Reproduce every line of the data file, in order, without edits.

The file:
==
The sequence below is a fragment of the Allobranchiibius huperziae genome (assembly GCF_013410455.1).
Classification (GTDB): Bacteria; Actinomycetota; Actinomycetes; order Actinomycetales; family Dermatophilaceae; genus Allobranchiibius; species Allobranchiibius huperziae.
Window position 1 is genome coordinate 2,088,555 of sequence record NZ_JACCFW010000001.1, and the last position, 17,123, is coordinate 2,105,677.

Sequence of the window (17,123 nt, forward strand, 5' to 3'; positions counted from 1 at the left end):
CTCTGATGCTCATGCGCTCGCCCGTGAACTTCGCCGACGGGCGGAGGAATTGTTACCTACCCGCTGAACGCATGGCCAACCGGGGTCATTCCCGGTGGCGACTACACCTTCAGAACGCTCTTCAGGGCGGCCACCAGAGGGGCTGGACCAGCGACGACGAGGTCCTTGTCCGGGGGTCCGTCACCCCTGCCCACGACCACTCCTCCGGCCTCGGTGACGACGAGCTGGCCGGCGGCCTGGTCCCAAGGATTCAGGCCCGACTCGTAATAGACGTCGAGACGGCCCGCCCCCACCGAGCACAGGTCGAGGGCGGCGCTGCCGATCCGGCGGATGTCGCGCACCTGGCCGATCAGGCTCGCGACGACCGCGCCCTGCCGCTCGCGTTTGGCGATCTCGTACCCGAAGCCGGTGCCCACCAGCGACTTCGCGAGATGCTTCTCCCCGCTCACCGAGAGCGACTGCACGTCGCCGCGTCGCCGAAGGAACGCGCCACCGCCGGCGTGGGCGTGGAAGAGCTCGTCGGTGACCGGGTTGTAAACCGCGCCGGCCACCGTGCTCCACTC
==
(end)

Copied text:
The sequence below is a fragment of the Allobranchiibius huperziae genome (assembly GCF_013410455.1).
Classification (GTDB): Bacteria; Actinomycetota; Actinomycetes; order Actinomycetales; family Dermatophilaceae; genus Allobranchiibius; species Allobranchiibius huperziae.
Window position 1 is genome coordinate 2,088,555 of sequence record NZ_JACCFW010000001.1, and the last position, 17,123, is coordinate 2,105,677.

Sequence of the window (17,123 nt, forward strand, 5' to 3'; positions counted from 1 at the left end):
CTCTGATGCTCATGCGCTCGCCCGTGAACTTCGCCGACGGGCGGAGGAATTGTTACCTACCCGCTGAACGCATGGCCAACCGGGGTCATTCCCGGTGGCGACTACACCTTCAGAACGCTCTTCAGGGCGGCCACCAGAGGGGCTGGACCAGCGACGACGAGGTCCTTGTCCGGGGGTCCGTCACCCCTGCCCACGACCACTCCTCCGGCCTCGGTGACGACGAGCTGGCCGGCGGCCTGGTCCCAAGGATTCAGGCCCGACTCGTAATAGACGTCGAGACGGCCCGCCCCCACCGAGCACAGGTCGAGGGCGGCGCTGCCGATCCGGCGGATGTCGCGCACCTGGCCGATCAGGCTCGCGACGACCGCGCCCTGCCGCTCGCGTTTGGCGATCTCGTACCCGAAGCCGGTGCCCACCAGCGACTTCGCGAGATGCTTCTCCCCGCTCACCGAGAGCGACTGCACGTCGCCGCGTCGCCGAAGGAACGCGCCACCGCCGGCGTGGGCGTGGAAGAGCTCGTCGGTGACCGGGTTGTAAACCGCGCCGGCCACCGTGCTCCACTC